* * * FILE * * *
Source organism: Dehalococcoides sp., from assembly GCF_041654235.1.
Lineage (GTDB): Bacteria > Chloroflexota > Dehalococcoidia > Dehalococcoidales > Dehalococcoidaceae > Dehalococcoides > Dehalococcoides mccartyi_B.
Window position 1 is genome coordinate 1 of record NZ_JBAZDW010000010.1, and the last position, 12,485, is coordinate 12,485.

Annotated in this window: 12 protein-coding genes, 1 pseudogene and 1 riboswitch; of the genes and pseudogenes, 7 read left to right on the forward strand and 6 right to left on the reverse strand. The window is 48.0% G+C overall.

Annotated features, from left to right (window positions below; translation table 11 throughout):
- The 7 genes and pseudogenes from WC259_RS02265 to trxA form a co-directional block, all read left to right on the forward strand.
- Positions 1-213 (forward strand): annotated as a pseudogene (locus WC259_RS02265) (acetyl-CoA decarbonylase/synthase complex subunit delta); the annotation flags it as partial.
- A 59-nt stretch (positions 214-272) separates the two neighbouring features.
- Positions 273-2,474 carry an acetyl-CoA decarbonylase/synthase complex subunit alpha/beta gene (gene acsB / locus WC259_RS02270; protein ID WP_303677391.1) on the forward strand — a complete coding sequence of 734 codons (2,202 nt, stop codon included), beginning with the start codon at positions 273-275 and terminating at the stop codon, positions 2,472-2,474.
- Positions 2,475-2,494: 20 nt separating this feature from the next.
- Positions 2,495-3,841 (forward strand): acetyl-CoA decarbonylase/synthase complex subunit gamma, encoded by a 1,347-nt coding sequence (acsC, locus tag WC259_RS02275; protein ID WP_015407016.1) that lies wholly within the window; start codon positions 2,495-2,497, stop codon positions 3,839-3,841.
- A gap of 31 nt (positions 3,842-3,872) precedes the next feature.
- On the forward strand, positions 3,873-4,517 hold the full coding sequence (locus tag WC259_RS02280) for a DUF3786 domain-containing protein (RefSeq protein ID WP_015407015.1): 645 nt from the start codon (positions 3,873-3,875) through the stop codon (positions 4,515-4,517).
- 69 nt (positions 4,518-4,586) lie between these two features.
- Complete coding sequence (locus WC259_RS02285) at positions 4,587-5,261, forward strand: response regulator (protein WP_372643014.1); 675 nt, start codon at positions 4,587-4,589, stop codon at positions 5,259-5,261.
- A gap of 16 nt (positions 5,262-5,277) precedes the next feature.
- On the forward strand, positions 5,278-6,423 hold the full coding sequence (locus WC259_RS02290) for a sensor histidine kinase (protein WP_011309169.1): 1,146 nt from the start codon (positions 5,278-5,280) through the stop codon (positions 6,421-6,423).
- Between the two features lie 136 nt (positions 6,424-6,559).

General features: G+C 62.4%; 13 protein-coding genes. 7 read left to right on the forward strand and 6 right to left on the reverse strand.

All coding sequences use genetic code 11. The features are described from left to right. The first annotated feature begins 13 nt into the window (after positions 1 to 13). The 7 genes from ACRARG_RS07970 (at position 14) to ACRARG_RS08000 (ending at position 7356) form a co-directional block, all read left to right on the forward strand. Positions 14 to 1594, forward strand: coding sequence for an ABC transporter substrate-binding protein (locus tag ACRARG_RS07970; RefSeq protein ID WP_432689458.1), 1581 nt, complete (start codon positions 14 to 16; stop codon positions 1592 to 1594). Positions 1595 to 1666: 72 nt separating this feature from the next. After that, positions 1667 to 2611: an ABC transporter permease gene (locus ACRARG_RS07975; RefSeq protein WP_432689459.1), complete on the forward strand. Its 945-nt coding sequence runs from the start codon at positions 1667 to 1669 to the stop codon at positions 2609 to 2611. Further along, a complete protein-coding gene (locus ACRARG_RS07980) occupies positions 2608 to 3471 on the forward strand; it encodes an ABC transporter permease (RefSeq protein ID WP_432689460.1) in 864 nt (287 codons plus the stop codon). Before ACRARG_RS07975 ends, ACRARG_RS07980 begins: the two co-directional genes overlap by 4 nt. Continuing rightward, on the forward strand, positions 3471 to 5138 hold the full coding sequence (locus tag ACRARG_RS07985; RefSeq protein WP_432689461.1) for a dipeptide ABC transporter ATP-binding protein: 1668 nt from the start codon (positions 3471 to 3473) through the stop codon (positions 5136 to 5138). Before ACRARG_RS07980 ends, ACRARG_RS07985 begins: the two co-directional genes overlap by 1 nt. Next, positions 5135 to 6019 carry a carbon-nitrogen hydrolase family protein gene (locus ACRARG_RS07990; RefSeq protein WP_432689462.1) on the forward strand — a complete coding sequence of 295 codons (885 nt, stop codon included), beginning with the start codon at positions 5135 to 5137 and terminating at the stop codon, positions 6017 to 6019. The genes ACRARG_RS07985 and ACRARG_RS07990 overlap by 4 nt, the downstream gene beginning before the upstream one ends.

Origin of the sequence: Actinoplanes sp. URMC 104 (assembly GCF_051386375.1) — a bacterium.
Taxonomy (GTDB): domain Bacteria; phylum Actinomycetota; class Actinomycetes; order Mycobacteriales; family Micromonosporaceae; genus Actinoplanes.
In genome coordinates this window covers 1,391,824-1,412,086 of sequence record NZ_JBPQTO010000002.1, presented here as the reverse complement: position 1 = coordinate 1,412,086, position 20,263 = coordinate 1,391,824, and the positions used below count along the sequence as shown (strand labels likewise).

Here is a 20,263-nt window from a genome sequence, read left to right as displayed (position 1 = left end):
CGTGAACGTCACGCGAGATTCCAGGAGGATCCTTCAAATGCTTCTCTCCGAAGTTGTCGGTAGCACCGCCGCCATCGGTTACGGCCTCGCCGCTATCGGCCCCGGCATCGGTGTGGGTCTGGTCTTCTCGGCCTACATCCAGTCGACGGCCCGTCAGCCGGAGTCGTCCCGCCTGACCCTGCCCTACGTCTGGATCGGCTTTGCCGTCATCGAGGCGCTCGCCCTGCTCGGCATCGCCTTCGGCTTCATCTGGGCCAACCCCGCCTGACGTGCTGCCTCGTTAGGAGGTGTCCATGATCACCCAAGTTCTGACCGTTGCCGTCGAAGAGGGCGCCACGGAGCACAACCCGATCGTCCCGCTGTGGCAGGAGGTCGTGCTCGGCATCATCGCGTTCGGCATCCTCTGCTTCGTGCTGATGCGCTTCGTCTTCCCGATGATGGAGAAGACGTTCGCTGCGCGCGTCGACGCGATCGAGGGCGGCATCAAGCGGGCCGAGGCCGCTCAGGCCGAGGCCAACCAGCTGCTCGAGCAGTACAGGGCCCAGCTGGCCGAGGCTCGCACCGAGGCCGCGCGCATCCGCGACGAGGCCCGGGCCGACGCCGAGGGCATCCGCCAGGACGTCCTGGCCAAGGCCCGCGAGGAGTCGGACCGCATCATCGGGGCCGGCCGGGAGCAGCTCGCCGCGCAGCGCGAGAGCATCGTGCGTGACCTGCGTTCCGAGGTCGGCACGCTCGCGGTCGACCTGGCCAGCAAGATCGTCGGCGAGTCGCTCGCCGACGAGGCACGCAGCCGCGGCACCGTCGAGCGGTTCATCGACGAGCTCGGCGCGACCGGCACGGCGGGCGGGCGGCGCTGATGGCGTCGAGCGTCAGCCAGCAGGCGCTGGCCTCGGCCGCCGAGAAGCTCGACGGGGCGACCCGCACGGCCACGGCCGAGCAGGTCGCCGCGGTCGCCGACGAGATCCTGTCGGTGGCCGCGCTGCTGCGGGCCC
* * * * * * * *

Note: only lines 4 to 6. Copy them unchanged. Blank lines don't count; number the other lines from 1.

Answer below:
Annotated in this window: 12 protein-coding genes, 1 pseudogene and 1 riboswitch; of the genes and pseudogenes, 7 read left to right on the forward strand and 6 right to left on the reverse strand. The window is 48.0% G+C overall.

Annotated features, from left to right (window positions below; translation table 11 throughout):
- The 7 genes and pseudogenes from WC259_RS02265 to trxA form a co-directional block, all read left to right on the forward strand.